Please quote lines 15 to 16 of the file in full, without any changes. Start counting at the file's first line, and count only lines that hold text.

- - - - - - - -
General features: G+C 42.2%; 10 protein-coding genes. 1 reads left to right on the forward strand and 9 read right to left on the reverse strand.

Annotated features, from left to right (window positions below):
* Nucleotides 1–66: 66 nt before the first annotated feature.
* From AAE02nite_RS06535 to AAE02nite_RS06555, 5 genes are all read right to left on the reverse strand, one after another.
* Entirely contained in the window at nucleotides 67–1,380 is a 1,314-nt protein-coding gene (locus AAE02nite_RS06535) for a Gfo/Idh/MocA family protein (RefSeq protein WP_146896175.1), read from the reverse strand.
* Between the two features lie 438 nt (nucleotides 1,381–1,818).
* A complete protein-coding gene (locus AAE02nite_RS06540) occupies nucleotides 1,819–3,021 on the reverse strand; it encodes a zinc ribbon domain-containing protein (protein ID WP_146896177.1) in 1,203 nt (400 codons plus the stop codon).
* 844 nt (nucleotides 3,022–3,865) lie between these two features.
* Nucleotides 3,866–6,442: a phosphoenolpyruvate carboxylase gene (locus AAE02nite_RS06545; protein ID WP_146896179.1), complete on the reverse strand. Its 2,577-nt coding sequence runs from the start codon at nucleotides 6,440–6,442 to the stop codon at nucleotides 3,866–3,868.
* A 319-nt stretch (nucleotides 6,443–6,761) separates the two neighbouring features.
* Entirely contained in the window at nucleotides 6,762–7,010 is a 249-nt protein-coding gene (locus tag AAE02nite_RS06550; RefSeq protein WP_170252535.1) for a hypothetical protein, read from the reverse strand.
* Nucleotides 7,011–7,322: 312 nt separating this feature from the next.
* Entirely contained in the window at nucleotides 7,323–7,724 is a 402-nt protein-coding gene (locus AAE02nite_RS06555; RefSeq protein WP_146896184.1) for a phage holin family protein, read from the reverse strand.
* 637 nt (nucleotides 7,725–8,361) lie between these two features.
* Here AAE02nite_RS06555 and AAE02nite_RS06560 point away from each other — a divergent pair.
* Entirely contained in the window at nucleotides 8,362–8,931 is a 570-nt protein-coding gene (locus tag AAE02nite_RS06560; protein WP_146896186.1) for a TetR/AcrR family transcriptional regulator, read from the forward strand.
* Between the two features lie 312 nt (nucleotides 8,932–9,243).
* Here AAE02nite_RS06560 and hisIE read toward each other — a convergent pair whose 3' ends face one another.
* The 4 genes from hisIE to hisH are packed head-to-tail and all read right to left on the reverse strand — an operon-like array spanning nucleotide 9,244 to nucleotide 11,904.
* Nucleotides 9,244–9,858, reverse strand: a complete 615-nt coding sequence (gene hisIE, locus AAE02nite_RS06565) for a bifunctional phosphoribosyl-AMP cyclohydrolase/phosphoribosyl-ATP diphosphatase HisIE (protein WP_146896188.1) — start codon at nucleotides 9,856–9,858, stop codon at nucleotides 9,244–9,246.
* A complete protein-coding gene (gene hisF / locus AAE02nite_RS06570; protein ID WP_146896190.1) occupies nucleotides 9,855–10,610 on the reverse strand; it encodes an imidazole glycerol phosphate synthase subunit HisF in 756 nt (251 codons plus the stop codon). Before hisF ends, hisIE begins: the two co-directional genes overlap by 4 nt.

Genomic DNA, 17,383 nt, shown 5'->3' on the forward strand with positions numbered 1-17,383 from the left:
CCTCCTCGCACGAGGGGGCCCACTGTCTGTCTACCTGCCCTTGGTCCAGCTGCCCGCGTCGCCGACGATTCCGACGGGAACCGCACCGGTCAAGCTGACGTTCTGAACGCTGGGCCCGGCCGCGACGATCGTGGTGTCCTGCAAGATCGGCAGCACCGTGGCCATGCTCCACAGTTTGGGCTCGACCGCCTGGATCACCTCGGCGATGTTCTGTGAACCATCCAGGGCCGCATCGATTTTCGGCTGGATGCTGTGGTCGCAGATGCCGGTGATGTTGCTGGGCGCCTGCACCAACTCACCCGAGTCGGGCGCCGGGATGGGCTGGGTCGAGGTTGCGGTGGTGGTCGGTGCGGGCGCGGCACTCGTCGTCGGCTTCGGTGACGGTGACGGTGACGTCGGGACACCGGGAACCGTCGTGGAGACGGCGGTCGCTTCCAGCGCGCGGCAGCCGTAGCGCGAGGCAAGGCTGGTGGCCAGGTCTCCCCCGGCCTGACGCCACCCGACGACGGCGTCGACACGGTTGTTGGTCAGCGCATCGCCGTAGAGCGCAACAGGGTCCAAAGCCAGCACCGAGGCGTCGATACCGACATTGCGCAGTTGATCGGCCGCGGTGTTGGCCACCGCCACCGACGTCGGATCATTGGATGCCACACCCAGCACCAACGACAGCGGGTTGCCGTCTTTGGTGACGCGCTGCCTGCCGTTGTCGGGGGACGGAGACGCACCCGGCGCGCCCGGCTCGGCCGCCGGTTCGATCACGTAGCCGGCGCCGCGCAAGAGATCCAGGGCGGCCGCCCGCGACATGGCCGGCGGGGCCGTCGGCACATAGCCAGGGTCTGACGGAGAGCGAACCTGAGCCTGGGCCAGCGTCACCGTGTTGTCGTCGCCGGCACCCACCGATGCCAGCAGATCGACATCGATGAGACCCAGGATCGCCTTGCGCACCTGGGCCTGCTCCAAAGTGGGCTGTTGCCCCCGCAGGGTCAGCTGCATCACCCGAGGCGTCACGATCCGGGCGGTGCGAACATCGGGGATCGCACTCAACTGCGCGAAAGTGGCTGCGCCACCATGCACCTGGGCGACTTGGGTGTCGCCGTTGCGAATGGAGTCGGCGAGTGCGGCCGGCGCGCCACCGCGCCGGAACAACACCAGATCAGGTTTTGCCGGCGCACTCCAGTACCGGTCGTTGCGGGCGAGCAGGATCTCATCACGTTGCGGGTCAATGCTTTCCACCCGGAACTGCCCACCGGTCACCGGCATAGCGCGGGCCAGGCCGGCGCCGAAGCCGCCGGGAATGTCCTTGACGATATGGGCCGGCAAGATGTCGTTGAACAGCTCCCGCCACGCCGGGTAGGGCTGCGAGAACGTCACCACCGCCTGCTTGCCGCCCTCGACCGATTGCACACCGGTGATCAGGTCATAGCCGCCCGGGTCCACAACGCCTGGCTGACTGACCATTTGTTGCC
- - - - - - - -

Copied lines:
* Here AAE02nite_RS06555 and AAE02nite_RS06560 point away from each other — a divergent pair.
* Entirely contained in the window at nucleotides 8,362–8,931 is a 570-nt protein-coding gene (locus tag AAE02nite_RS06560; protein WP_146896186.1) for a TetR/AcrR family transcriptional regulator, read from the forward strand.